What is Tongue-Tie?
A tongue-tie is a thick, tight, or short string of tissue under the tongue that restricts the tongue’s movement and causes a functional issue. Collectively, tongue-ties and lip-ties are referred to as tethered oral tissues. For a tight piece of tissue to qualify as a tongue-tie, it must have a functional impact on nursing, speech, feeding, or sleep. Infant problems arising from tongue-ties include painful and prolonged nursing episodes, poor stimulation of maternal milk production, reflux, slow weight gain, gassiness, and a host of other issues for mom and/or baby. As babies advance to eating solids, tongue ties can lead to gagging, refusing food, spitting out food, and picky eating. Speech delays, articulation issues (trouble with R, L, S, SH, TH, and Z sounds in particular), and stuttering may arise as well. Finally, sleep is often impacted, beginning in infancy. If tongue-ties remain untreated, they can lead to structural and functional changes in the craniofacial-respiratory complex and can impact sleep throughout the lifespan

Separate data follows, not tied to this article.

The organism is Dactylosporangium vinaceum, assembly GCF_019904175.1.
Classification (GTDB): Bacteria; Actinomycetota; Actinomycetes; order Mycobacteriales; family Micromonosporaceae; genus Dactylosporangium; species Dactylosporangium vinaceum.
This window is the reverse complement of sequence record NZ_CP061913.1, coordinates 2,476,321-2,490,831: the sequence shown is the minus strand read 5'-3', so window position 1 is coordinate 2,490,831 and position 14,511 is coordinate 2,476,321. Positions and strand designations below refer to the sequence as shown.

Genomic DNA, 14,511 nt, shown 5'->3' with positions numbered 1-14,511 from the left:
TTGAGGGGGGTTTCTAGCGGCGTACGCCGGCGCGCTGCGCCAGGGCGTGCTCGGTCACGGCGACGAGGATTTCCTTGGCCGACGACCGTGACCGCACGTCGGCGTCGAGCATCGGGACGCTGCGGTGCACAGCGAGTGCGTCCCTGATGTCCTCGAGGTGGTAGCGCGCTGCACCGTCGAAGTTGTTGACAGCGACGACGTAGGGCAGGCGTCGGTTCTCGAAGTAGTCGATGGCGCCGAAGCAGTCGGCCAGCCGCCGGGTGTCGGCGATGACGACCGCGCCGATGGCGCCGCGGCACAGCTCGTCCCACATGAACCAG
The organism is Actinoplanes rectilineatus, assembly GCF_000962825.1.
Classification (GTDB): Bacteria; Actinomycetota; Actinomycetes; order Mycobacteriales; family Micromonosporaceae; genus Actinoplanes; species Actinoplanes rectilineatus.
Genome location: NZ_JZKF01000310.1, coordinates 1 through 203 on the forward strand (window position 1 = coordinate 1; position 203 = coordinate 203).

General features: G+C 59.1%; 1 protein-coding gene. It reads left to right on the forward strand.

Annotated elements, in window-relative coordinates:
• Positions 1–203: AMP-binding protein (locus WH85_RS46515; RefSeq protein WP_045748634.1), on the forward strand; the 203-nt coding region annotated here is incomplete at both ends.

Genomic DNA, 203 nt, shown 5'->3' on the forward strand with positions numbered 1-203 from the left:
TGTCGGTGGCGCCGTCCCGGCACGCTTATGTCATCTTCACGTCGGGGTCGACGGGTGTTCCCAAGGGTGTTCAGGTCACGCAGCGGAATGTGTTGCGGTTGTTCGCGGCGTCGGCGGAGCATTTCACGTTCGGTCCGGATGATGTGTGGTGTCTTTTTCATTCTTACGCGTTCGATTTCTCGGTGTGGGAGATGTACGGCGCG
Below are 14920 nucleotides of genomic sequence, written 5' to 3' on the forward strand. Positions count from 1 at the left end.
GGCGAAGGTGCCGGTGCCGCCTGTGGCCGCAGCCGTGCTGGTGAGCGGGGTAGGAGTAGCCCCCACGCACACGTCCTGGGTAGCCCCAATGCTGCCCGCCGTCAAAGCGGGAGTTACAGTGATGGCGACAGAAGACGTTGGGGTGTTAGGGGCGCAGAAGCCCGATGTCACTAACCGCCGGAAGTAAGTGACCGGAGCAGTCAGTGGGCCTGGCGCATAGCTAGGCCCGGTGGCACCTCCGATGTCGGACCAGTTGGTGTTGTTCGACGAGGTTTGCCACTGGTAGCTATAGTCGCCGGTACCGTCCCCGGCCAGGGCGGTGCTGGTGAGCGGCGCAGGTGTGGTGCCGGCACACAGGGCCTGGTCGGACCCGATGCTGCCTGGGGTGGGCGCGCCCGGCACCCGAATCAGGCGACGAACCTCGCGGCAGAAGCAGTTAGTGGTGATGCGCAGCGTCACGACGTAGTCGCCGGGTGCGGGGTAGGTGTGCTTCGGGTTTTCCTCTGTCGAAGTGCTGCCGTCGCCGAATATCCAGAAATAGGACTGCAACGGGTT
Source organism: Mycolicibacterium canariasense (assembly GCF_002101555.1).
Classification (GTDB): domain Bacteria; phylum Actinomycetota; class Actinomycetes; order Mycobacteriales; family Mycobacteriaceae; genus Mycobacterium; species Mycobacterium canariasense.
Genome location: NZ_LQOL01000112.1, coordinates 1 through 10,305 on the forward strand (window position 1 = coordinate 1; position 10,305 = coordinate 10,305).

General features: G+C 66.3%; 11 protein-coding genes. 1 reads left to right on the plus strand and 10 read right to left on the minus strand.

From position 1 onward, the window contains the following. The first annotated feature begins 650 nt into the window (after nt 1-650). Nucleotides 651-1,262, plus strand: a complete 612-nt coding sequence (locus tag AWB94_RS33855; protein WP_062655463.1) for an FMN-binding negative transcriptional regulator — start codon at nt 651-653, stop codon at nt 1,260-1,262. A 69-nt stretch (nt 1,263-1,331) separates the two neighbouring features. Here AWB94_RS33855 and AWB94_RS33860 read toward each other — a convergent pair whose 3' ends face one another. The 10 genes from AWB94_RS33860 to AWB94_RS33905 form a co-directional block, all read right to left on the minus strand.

(Baxter, Richard | Published: 2018 in Dental Sleep Practice, 38-40).
Tongue Tie Surgery for Infants and Babies
There are different ways to preform a frenectomy, typically ranging from scissors to scalpels. At Growing Smiles Main Line Pediatric Dentistry, we use a LightScalpel CO2 laser, which is a cold, non-touch laser. Our soft tissue laser does not cut tissue, rather it “vaporizes” the tissue with light energy. The laser frenectomy for babies and infants helps seal the blood vessels as it works, so there is no bleeding or stitches needed. Additionally, the laser sterilizes the wound and surrounding tissue, reducing the risk for infection.